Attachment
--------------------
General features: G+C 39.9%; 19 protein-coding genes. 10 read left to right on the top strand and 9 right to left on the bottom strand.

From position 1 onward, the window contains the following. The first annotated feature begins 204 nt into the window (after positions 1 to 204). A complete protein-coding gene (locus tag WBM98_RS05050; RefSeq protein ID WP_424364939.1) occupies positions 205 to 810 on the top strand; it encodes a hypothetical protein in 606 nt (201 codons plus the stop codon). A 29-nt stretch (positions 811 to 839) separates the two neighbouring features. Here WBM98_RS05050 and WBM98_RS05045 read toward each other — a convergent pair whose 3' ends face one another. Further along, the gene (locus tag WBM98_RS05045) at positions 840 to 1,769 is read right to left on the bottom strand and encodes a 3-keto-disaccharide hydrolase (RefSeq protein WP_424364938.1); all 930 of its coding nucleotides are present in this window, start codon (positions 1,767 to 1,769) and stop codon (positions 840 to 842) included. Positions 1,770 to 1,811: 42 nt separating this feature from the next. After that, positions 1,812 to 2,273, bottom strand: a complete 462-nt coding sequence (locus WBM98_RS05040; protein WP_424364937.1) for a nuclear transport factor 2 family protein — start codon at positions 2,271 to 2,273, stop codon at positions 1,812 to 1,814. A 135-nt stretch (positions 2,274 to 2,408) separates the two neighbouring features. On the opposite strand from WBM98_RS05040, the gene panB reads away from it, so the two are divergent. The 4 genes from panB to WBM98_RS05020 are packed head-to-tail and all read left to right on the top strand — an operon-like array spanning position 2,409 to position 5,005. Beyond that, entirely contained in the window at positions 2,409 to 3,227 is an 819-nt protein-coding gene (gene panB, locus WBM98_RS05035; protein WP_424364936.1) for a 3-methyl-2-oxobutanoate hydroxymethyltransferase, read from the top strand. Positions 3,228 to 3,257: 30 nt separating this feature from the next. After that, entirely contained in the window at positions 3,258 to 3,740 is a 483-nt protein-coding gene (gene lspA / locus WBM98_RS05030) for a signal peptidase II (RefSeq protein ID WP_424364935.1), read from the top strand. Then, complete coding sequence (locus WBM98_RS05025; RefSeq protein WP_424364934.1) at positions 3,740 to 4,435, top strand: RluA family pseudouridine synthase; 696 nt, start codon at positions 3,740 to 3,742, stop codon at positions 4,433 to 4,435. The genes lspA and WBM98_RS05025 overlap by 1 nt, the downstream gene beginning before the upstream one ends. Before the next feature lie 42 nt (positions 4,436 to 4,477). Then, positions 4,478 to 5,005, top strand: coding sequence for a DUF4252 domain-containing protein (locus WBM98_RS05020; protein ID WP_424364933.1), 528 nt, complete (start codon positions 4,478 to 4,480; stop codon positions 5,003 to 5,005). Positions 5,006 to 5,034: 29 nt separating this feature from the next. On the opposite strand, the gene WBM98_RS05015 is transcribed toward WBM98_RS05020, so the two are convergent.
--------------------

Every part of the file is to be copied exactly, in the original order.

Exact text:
General features: G+C 39.9%; 19 protein-coding genes. 10 read left to right on the top strand and 9 right to left on the bottom strand.

From position 1 onward, the window contains the following. The first annotated feature begins 204 nt into the window (after positions 1 to 204). A complete protein-coding gene (locus tag WBM98_RS05050; RefSeq protein ID WP_424364939.1) occupies positions 205 to 810 on the top strand; it encodes a hypothetical protein in 606 nt (201 codons plus the stop codon). A 29-nt stretch (positions 811 to 839) separates the two neighbouring features. Here WBM98_RS05050 and WBM98_RS05045 read toward each other — a convergent pair whose 3' ends face one another. Further along, the gene (locus tag WBM98_RS05045) at positions 840 to 1,769 is read right to left on the bottom strand and encodes a 3-keto-disaccharide hydrolase (RefSeq protein WP_424364938.1); all 930 of its coding nucleotides are present in this window, start codon (positions 1,767 to 1,769) and stop codon (positions 840 to 842) included. Positions 1,770 to 1,811: 42 nt separating this feature from the next. After that, positions 1,812 to 2,273, bottom strand: a complete 462-nt coding sequence (locus WBM98_RS05040; protein WP_424364937.1) for a nuclear transport factor 2 family protein — start codon at positions 2,271 to 2,273, stop codon at positions 1,812 to 1,814. A 135-nt stretch (positions 2,274 to 2,408) separates the two neighbouring features. On the opposite strand from WBM98_RS05040, the gene panB reads away from it, so the two are divergent. The 4 genes from panB to WBM98_RS05020 are packed head-to-tail and all read left to right on the top strand — an operon-like array spanning position 2,409 to position 5,005. Beyond that, entirely contained in the window at positions 2,409 to 3,227 is an 819-nt protein-coding gene (gene panB, locus WBM98_RS05035; protein WP_424364936.1) for a 3-methyl-2-oxobutanoate hydroxymethyltransferase, read from the top strand. Positions 3,228 to 3,257: 30 nt separating this feature from the next. After that, entirely contained in the window at positions 3,258 to 3,740 is a 483-nt protein-coding gene (gene lspA / locus WBM98_RS05030) for a signal peptidase II (RefSeq protein ID WP_424364935.1), read from the top strand. Then, complete coding sequence (locus WBM98_RS05025; RefSeq protein WP_424364934.1) at positions 3,740 to 4,435, top strand: RluA family pseudouridine synthase; 696 nt, start codon at positions 3,740 to 3,742, stop codon at positions 4,433 to 4,435. The genes lspA and WBM98_RS05025 overlap by 1 nt, the downstream gene beginning before the upstream one ends. Before the next feature lie 42 nt (positions 4,436 to 4,477). Then, positions 4,478 to 5,005, top strand: coding sequence for a DUF4252 domain-containing protein (locus WBM98_RS05020; protein ID WP_424364933.1), 528 nt, complete (start codon positions 4,478 to 4,480; stop codon positions 5,003 to 5,005). Positions 5,006 to 5,034: 29 nt separating this feature from the next. On the opposite strand, the gene WBM98_RS05015 is transcribed toward WBM98_RS05020, so the two are convergent.